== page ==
Bacterial infections associated with chronic hives include:

Viral infections associated with the condition include:

Parasitic infections associated with chronic hives include:

Autoimmune conditions

Some cases of chronic hives may stem from an underlying autoimmune disease. Research has found that 9.8% of people with chronic hives also have autoimmune hypothyroidism. Other conditions associated with chronic hives include:

Physical stimuli

A small percentage of chronic hives cases stem from physical stimulation. This is known as physical urticaria. The most common trigger is scratching or rubbing the skin firmly.

Other physical triggers may include:

  • exercise
  • cold temperatures
  • hot temperatures
  • sunlight
  • vibration
  • pressure

Allergies

As with acute hives, chronic hives can also occur due to an allergy. However, unlike acute hives, this is a rare cause for chronic hives.

Some common allergens that can trigger hives include:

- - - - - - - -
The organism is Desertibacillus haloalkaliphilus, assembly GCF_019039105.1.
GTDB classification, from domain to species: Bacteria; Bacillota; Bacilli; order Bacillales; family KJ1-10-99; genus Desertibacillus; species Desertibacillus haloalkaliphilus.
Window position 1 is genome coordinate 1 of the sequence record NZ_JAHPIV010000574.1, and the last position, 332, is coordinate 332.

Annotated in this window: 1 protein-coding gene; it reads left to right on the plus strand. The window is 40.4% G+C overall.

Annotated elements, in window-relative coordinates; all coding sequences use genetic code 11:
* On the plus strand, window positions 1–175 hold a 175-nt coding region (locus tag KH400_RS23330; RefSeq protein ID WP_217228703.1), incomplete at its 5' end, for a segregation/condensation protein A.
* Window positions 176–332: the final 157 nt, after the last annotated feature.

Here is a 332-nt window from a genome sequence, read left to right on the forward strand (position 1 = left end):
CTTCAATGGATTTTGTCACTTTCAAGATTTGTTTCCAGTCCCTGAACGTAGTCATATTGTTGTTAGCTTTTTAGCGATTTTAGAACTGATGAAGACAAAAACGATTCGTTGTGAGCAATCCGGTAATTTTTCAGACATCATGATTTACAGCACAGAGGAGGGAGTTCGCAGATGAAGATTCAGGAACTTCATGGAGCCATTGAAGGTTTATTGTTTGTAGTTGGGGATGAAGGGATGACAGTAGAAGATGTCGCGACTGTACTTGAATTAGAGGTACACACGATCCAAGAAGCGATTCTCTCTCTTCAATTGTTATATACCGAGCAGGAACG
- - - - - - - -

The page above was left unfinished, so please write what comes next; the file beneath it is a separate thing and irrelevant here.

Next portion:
• certain foods
  • food additives and preservatives
  • latex
  • medications

Reactions to medications can happen at any time after someone starts taking one. Some common triggers include:

Diagnosing chronic hives may begin with consulting a primary care physician, an allergist, or a dermatologist. They will examine the hives and ask the person questions to rule out common causes, such as a medication reaction.

Depending on the circumstances, the doctor may order diagnostic tests. This could include allergy testing or blood tests to detect inflammation markers or celiac disease.

If the hives are not always apparent, it may help for a person to take photographs to show a doctor at the appointment. Keeping a diary of when the hives appear and any possible contributing factors may also help. People can track:

  • food they eat
  • medication they take
  • exposure to physical stimuli, such as the sun, friction, or pressure on the skin

In cases where there is no clear cause, treatment focuses on controlling the hives. A 2021 review article lists the following treatment options:

  • Second-generation H1-antihistamines: This is the first-line treatment for chronic hives, and includes drugs such as cetirizine and loratadine. Routine use of first-generation H1 antihistamines, such as diphenhydramine (Benadryl), is not recommended by doctors due to side effects.